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Ecma 1
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2.1 A New Scope

ES6 brings a whole new scope to JavaScript block scope. Let’s take a look at how we can declare local block-scoped variables and functions. We can also take a quick look at the new const keyword.

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2.1 A New Scope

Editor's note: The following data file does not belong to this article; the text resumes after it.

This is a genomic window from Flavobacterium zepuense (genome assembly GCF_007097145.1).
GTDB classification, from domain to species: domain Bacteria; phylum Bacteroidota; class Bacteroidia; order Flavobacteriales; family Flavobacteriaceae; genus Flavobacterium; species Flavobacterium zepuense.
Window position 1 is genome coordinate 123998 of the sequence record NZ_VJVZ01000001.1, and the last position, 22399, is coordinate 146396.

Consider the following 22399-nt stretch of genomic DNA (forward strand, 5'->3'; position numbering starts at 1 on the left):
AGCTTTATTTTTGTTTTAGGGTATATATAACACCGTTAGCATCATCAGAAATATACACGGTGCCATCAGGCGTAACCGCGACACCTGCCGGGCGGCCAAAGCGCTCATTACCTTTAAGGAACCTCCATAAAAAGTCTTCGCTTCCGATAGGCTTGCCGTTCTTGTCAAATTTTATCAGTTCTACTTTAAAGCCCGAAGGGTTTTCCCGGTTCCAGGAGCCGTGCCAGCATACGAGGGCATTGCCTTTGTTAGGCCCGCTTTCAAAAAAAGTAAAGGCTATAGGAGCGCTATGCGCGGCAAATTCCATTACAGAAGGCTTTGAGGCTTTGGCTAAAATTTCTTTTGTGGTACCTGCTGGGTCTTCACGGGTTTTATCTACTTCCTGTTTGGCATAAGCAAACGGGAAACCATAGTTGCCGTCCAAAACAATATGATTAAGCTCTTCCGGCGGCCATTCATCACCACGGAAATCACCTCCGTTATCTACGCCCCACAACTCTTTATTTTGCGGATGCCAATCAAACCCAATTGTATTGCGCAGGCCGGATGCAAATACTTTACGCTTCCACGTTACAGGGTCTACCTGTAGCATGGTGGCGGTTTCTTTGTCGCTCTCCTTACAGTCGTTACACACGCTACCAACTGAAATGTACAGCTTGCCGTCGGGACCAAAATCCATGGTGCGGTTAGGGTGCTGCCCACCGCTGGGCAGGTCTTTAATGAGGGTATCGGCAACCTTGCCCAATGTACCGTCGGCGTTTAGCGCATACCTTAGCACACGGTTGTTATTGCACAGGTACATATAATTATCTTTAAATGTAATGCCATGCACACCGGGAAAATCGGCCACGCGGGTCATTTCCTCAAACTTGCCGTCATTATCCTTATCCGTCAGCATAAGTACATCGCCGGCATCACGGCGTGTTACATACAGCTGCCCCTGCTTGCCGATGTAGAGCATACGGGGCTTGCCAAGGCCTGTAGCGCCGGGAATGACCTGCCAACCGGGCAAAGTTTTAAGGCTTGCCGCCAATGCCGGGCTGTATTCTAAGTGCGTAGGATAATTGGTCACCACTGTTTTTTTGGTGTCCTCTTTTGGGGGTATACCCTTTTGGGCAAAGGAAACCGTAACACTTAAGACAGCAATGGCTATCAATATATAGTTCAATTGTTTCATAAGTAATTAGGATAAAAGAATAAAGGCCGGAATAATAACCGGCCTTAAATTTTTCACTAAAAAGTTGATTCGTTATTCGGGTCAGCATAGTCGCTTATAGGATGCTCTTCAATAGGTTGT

Hi folks. In this lesson let's start our tour of ES6 by looking at the new scope that has been introduced to JavaScript. I'm talking about block scope, of course. Until now JavaScript's function scope and variable hoisting has been the source of much confusion for newcomers to the language especially those coming to JavaScript from another language that already has block scope. A block in JavaScript is anything within the curly braces of a control flow structure like if, else or a while loop. We can create a variable that scopes to its containing block rather than its containing function by using the new let keyword to declare the variable rather than the var keyword. The behavior of var itself hasn't changed in any way. The best way to understand block scope is with an error, strangely enough. So let's open up our es6.js file. And let's add the following code to illustrate how block scope works. So we start out with a console.log, and we're going to log the contents of a variable called block. We then have a rather contrived if statement which just checks whether true is true, and if it is, which it will be, we declare the variable block using the new let keyword. And in this case the value of this variable is a simple string. The Chrome browser has actually implemented block scope. So we can run this file in Chrome directly without using Babel to transpile it down to ES5. To do this, we just need to update the script reference in the HTML page to point directly to the es6.js file instead of the generated es5.js file. So let's just do that quickly now. And now let's run our file in Chrome. When we open up the console, we see an uncaught reference error that the variable block is not defined. So if we'd have used the var keyword instead of the let keyword to define our block variable, that variable would've been hoisted to the top of its scope, which is the immediately invoked function. An so our code wouldn't throw an error but block would be undefined at the time when it's locked. That's the difference between let and var. Here let creates the block variable only in the scope within the curly braces of the if. And so we see this reference error. Even if we move the console log to after the if statement, we'll still see the same error because it's still outside of the if block. So the main feature of let is to create a variable scoped to its containing block. But there's another important difference between let and var. Variables declared with let are not hoisted to the top of their block scope. So if we move the console log into the if block but before where we declare the block variable, we'll still see the error. The fact that we still see an error in this case is down to a feature of ES6, and specifically the let keyword known as the temporal dead zone. Because let variables are not hoisted, they can't be used until after they've been declared. So everything inside the block prior to the declaration of the variable is known as the temporal dead zone because the variable is still not visible. We can learn something interesting about Babel here as well, actually. If we put the console log back outside of the if block. And now let's compile our ES6 file down to ES5 using Babel. So now let's take a look at the code that's been generated. So here we can see that Babel has actually detected that our code will throw an error. And it has renamed the block variable inside the block to _block. So that when we try to log the block variable, we'll still see the same error in our browser. And this is a great helpful debugging ES6 code. So in other regards, let is identical to var. We can use the comma operator to chain multiple declarations together in a single statement. And we need to just comment out that first console log. You could say that using let can help make our code more readable. Because of hoisting, we've become used to declaring all of our variables at the start of their containing function. But sometimes, especially when declaring index variables used within for loops, the usage of a variable can be a number of lines of code away from its declaration. And this can be confusing or less readable. In reality, a function shouldn't be so long that you forget which variables are available inside it, but even so, block scoping allows us to move the declaration of let nearer to its usage. Because let isn't hoisted, we don't need to declare it at the top of its scope so it's potentially more readable in situations like this. We could even have some other x defined in the scope outside of the for loop and that wouldn't be affected by or affect the version of x inside the loop. Aside from let, another way to create a block scope is with the const keyword, which creates a constant. A constant in JavaScript is a read-only variable whose value can not be changed through reassignment or through being redeclared. Here, the constant PI is declared and assigned a simple numeric value. A const can only be declared once and it must have a value assigned in the same expression in which it's declared. If we try to assign a value again, we'll see a type error. Like let variables, consts are not hoisted. There is one thing about consts that we should be aware of, their value is not immutable. It can't be changed by reassignment, but it can be changed by reference. If we set an object as the value of the const, we can still update the values of the object even though it's a constant. So let's run this code in our browser now. And we see that the test property of our constant object has been updated from test to changed. So in this way, we're able to change the reference object and therefore the constant, indirectly, just something to be aware of. So in this lesson we learned about JavaScript's new block scope. We saw that to create a new block scope, we need to use either the let or const keywords to specify a value. These types of values will only be visible to the block they are in, rather than the containing function scope as a standard variable would be. We saw that values defined using let or const are not hoisted, and we also learned that a constant's value cannot be changed by reassignment, but may be changed by reference. Thanks for watching.